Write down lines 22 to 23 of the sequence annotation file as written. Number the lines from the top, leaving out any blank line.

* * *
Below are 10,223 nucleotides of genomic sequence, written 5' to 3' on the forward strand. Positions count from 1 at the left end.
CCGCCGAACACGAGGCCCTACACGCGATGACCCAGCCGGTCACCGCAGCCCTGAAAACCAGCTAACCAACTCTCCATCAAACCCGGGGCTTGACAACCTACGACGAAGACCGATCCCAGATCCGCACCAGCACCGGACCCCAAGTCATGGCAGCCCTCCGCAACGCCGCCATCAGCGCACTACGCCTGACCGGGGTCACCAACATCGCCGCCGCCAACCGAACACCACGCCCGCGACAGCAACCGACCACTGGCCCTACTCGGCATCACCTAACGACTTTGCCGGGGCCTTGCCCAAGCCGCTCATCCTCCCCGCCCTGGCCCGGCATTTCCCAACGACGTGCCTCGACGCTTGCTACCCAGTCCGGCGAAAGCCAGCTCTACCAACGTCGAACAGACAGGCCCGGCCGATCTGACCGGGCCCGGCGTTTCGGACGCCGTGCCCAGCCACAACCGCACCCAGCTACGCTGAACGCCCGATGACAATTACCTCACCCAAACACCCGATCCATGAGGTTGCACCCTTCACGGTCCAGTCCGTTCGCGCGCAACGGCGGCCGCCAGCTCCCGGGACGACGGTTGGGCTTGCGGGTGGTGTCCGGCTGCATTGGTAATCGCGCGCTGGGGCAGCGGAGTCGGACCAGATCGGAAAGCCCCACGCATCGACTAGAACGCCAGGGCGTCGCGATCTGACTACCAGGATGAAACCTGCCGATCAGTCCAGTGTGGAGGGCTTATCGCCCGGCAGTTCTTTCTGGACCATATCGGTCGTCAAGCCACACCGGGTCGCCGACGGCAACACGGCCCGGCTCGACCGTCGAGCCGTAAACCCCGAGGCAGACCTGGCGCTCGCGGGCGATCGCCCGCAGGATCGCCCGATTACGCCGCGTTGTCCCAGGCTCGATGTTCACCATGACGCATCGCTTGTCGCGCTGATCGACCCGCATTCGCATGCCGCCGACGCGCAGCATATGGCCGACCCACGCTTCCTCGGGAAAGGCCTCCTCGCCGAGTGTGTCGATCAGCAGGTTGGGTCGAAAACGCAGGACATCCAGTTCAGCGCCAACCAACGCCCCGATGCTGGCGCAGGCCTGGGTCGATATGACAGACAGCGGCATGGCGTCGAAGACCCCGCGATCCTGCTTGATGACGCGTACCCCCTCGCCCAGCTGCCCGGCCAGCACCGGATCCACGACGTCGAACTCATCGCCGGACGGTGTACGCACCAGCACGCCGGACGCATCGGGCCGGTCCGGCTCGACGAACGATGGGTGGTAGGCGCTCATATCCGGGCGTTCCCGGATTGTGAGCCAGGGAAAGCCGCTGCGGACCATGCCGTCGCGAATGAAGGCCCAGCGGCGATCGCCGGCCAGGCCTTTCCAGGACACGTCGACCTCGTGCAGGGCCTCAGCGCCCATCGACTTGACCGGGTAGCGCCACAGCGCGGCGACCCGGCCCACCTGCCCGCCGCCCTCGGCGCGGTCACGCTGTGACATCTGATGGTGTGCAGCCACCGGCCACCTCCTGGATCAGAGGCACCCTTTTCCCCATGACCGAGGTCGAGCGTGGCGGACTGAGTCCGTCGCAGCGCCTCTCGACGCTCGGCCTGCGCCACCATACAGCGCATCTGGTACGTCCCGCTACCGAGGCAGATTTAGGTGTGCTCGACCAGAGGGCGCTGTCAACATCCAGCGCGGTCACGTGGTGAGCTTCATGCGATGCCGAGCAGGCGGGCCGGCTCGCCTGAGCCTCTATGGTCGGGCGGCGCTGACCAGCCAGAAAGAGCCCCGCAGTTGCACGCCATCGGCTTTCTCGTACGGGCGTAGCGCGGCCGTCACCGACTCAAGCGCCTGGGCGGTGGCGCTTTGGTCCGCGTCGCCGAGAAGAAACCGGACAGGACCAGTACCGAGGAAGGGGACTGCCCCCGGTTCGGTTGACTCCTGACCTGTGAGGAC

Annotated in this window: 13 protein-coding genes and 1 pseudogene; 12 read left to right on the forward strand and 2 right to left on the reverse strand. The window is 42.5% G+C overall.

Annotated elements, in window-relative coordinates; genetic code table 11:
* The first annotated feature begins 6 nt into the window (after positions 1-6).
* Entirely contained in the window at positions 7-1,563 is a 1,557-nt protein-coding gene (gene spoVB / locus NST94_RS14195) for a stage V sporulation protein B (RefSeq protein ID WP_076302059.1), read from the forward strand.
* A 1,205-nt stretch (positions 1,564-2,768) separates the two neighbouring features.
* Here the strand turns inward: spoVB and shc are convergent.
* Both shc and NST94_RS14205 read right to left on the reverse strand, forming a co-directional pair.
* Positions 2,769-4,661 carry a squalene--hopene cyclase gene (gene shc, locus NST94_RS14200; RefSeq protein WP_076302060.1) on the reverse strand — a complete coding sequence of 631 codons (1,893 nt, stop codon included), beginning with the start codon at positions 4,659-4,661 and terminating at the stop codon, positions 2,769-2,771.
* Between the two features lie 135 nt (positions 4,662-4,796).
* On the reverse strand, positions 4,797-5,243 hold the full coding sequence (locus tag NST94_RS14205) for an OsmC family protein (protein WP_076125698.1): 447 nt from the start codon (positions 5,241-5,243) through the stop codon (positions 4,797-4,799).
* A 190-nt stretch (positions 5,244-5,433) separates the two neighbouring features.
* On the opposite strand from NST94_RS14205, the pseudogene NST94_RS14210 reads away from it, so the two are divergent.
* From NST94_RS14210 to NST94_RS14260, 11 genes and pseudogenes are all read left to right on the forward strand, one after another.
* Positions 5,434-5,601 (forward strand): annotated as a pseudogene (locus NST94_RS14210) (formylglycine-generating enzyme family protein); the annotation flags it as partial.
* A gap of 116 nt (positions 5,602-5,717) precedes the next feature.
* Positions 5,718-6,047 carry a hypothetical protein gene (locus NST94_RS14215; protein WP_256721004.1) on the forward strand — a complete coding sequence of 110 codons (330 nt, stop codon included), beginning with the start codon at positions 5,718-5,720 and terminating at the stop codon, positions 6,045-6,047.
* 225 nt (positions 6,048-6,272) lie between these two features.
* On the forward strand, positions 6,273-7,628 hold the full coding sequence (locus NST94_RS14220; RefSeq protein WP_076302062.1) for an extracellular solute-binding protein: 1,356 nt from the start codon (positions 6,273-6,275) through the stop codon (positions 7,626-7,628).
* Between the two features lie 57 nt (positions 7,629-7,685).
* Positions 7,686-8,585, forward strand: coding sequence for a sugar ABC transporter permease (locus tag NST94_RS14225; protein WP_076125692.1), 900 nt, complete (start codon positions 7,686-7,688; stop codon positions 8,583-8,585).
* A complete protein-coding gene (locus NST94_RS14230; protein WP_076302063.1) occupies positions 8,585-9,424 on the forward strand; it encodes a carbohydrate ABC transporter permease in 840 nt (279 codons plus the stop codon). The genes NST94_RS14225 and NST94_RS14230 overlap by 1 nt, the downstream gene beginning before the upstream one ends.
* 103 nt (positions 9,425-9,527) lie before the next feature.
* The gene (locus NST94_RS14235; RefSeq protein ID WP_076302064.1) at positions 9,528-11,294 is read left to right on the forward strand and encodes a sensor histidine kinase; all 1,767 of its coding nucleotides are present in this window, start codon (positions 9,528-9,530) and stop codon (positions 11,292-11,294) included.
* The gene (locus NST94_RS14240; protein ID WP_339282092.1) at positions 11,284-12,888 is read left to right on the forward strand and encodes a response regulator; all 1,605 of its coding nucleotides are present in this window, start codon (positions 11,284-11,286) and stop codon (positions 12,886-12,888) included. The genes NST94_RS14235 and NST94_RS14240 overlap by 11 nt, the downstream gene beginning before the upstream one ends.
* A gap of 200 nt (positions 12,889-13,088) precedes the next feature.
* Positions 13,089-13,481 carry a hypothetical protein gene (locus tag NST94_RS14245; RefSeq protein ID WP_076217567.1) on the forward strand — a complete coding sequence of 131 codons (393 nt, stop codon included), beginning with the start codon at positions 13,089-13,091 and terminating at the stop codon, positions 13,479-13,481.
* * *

* Positions 7,686-8,585, forward strand: coding sequence for a sugar ABC transporter permease (locus tag NST94_RS14225; protein WP_076125692.1), 900 nt, complete (start codon positions 7,686-7,688; stop codon positions 8,583-8,585).
* A complete protein-coding gene (locus NST94_RS14230; protein WP_076302063.1) occupies positions 8,585-9,424 on the forward strand; it encodes a carbohydrate ABC transporter permease in 840 nt (279 codons plus the stop codon). The genes NST94_RS14225 and NST94_RS14230 overlap by 1 nt, the downstream gene beginning before the upstream one ends.